Make us your home page

Today’s top headlines delivered to you daily.

(View our Privacy Policy)

St. Pete Beach officials back red light cameras

ST. PETE BEACH — Running a red light at three major intersections here could soon become very costly.

The City Commission is strongly considering installing cameras on 75th Avenue at Blind Pass Road, 75th Avenue at Gulf Boulevard and Gulf Boulevard at Gulf Winds Drive.

The cameras would capture the license plate numbers of cars ignoring red lights and trigger a process that for many would end in an automatic $158 ticket.

In addition to encouraging safer driving, the cameras could generate a half-million dollars or more in additional annual revenue.

"I am in total support of this program," Mayor Mike Finnerty said last week during a commission discussion.

The rest of the commissioners were equally in support, pushing the administration to move quickly in bringing a contract back to the commission.

That will likely happen in March, according to City Manager Mike Bonfield.

"A red light camera is a force multiplier," police Chief David Romine told the commission last week. "It will allow our officers to spend more time patrolling neighborhoods and it reduces officer danger."

Romine said the cameras would provide "permanent visual evidence" of a red light violation.

The videos would also provide "clear evidence of fault" when accidents occur within the intersections.

"Red light camera programs reduce fatal crashes and the rate of all crashes," Romine said, citing a recent Florida study by the Insurance Institute for Highway Safety.

The study found that red light cameras saved 159 lives between 2004 and 2008 in 14 of the biggest cities in the United States. About 500 cities presently use the camera systems.

Also, in cities that have red light cameras at some intersections, the institute found that accidents overall were reduced.

Florida law allows municipalities to install red light cameras.

Currently, South Pasadena, Gulfport and Kenneth City have installed red light cameras and St. Petersburg is considering them, according to Romine.

Violators caught on the cameras are assessed a civil fine and the violations are not reported to insurance companies or to the Department of Motor Vehicles.

The three St. Pete Beach intersections under consideration for the red light cameras were identified in a recent traffic engineering study conducted by American Traffic Solutions.

"Cameras are the most proven, effective deterrent to red light running," ATS spokesman Brad Swanson told the commission.

He said the cameras can reduce violations by up to 70 percent and reduce accidents by 40 percent.

He estimated if cameras were installed on 75th Avenue at Blind Pass and at Gulf Boulevard, the system might capture 60 or more violations every day, based on current driving patterns.

The presence of cameras would likely reduce that number over time, Swanson said, but for every ticket issued and paid, the city's share would be $75 after deducting court and state fees.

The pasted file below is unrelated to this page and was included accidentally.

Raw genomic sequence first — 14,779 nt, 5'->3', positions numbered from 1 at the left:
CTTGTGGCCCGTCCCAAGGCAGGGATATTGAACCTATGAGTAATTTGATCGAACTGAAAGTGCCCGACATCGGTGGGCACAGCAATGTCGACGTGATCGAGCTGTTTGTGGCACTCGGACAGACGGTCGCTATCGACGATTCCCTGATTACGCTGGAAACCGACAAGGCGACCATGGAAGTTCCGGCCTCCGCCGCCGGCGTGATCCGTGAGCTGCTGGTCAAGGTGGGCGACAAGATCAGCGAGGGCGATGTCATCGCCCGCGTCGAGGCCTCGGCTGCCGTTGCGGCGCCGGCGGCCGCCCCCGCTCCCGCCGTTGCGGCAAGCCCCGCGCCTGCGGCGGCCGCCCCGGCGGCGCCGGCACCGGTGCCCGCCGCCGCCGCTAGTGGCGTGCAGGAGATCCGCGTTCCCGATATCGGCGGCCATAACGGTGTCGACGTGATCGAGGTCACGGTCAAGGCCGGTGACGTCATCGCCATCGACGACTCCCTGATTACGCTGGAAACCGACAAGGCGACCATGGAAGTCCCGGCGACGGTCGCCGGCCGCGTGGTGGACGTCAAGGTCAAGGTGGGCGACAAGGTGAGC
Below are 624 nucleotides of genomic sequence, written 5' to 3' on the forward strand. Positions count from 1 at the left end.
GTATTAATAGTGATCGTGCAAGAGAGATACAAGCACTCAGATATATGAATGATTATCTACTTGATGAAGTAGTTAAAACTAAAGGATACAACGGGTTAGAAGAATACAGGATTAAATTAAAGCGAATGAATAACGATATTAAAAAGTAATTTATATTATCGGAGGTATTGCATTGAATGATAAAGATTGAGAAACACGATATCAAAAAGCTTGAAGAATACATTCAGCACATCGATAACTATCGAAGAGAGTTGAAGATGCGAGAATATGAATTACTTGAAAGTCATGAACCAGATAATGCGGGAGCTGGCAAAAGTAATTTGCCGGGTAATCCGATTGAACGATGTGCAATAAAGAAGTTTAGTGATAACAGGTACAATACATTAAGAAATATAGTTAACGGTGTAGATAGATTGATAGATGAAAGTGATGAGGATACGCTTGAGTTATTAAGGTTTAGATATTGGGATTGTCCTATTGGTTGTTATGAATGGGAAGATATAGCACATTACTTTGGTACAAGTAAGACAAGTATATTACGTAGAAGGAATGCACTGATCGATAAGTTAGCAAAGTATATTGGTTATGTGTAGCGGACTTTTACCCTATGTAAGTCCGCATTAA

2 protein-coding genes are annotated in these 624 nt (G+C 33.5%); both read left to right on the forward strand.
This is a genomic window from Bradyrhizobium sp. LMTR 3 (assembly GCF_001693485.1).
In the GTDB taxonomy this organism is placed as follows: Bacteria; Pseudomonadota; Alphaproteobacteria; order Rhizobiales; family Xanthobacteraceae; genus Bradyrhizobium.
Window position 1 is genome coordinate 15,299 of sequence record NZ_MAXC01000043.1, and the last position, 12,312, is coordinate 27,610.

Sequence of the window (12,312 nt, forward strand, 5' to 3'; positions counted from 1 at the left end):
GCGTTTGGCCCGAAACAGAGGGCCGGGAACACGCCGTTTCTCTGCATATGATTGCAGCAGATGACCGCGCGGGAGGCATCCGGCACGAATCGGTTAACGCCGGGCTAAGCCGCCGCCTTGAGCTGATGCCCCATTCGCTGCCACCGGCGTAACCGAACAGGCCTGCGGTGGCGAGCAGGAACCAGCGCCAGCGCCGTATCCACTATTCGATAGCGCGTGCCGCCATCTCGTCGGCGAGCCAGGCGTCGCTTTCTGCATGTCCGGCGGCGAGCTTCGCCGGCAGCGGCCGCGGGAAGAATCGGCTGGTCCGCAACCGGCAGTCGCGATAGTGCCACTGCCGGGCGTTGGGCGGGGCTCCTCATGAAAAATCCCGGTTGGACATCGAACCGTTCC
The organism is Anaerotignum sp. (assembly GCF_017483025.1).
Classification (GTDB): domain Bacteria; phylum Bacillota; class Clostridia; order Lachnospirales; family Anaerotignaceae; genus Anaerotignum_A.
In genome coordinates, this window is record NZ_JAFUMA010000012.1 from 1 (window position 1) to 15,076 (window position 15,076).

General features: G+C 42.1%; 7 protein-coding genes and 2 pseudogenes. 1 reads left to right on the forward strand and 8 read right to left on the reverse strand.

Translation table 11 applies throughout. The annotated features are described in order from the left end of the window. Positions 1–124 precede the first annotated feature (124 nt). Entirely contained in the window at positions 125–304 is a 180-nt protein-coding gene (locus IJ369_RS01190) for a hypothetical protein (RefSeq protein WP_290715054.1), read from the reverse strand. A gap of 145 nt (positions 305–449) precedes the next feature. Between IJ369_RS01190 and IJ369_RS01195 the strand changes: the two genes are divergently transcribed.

The cameras would cost $15,000 a month to lease and would require only two violations per intersection, per day to break even, Swanson said, stressing the city would not be billed for any costs not paid for by the fines.

If the programs proves successful, additional cameras might be installed elsewhere in the city, said Romine.

St. Pete Beach officials back red light cameras 02/15/11 [Last modified: Monday, June 27, 2011 4:13pm]
Photo reprints | Article reprints

© 2017 Tampa Bay Times


Join the discussion: Click to view comments, add yours

  1. Analysis: Manchester attack was exactly what many had long feared


    LONDON — For Britain's security agencies, London always seemed like the likely target. For years, the capital of 8 million with hundreds of thousands of weekly tourists and dozens of transit hubs had prepared for and feared a major terror attack.

  2. Dade City man dies after crashing into county bus, troopers say

    Public Safety

    ZEPHYRHILLS — A 38-year-old man died Tuesday after colliding into the rear of a county bus on U.S. 301, the Florida Highway Patrol said.

  3. Suspicious device at Pinellas Park home was a spent artillery round, police say

    Public Safety

    PINELLAS PARK — Bomb squad investigators determined that a "suspicious device" found at a Pinellas Park home Tuesday afternoon was a spent artillery round, police said.

  4. NFL rewards Tampa Bay's track record, preparation with another Super Bowl


    Tampa Bay got lucky on Tuesday.

    We are getting a Super Bowl. We are getting a Super Bowl that we weren't supposed to get. We're getting a Super Bowl that we once were told we wouldn't get.

    Then came good luck.

     Bucs owner Malcolm Glazer (left) and son Edward Glazer celebrate the Bucs win and their upcoming trip to San Diego and the Super Bowl.  

[Bill Serne | Times]
  5. Baker fundraiser all about "Seamless City"


    Rick Baker kicked off a fundraiser Tuesday night at the Morean Arts Center making light of his 40-minute announcement speech two weeks ago on the steps of City Hall.

    Rick Baker speaks at a fundraiser at the Morean Arts Center Tuesday